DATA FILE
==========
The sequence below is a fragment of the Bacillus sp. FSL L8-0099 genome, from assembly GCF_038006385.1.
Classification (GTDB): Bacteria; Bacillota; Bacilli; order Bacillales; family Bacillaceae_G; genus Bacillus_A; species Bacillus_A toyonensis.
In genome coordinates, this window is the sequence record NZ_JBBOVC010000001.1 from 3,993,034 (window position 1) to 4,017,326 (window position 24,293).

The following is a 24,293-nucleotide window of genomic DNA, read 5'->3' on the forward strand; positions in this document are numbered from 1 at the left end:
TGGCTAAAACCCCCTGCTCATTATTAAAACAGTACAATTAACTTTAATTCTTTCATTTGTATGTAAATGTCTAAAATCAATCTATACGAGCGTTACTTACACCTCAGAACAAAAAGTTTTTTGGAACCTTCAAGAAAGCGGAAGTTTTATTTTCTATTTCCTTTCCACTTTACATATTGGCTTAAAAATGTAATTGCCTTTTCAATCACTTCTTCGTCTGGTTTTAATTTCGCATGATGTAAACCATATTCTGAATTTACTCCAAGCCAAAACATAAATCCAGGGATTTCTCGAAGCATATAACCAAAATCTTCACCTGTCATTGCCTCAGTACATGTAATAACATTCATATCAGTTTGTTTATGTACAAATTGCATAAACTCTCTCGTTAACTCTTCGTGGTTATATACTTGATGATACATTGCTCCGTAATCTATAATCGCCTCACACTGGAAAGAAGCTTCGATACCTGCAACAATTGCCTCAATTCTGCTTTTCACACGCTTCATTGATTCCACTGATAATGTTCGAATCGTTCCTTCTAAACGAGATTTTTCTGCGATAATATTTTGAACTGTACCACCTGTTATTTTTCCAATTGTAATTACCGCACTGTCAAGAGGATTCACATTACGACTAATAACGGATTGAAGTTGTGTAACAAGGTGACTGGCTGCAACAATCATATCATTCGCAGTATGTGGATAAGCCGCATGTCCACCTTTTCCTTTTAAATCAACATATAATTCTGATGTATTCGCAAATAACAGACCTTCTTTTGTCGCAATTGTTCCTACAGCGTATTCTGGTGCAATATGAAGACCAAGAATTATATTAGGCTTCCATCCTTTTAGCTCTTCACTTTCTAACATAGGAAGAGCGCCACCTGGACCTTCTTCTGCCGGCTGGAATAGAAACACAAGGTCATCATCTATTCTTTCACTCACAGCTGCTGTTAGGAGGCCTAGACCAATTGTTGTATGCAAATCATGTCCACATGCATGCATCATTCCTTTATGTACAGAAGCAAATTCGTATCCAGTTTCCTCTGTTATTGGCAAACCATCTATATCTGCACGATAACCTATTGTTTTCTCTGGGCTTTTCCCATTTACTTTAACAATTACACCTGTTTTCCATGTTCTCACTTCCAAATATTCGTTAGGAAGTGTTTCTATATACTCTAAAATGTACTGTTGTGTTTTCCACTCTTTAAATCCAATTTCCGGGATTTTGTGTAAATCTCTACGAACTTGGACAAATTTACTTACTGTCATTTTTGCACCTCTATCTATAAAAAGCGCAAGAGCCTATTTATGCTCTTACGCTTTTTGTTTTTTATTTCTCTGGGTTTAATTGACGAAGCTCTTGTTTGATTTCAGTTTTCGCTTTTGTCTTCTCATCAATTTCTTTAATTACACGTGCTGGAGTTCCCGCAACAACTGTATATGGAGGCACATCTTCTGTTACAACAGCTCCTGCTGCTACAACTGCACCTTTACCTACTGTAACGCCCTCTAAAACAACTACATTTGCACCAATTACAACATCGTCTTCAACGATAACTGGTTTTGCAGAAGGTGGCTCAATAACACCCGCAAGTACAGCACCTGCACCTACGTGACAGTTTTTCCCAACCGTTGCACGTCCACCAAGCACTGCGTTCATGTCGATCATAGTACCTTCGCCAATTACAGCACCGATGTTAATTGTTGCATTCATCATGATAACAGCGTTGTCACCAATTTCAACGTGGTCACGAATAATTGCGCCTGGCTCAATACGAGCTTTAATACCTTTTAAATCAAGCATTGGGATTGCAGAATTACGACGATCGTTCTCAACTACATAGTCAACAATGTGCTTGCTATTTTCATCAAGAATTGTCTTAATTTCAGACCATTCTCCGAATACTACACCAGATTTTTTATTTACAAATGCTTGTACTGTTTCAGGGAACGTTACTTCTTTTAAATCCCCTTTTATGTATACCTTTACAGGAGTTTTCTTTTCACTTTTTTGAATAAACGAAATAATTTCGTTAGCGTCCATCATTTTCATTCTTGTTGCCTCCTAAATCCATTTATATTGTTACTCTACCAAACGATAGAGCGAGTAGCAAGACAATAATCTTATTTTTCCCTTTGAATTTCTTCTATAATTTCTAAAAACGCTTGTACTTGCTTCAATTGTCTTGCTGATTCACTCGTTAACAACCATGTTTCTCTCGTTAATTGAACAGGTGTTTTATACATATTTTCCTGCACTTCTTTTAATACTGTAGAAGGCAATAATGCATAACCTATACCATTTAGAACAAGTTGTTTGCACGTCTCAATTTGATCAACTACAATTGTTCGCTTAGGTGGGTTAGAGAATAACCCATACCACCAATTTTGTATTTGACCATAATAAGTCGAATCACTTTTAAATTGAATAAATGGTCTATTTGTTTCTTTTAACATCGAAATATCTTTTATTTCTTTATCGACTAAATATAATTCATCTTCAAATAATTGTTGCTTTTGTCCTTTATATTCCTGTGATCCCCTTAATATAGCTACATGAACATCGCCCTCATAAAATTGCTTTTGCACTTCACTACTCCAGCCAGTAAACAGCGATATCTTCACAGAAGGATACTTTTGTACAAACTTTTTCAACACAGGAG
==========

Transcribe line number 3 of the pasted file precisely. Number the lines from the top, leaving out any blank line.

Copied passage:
In genome coordinates, this window is the sequence record NZ_JBBOVC010000001.1 from 3,993,034 (window position 1) to 4,017,326 (window position 24,293).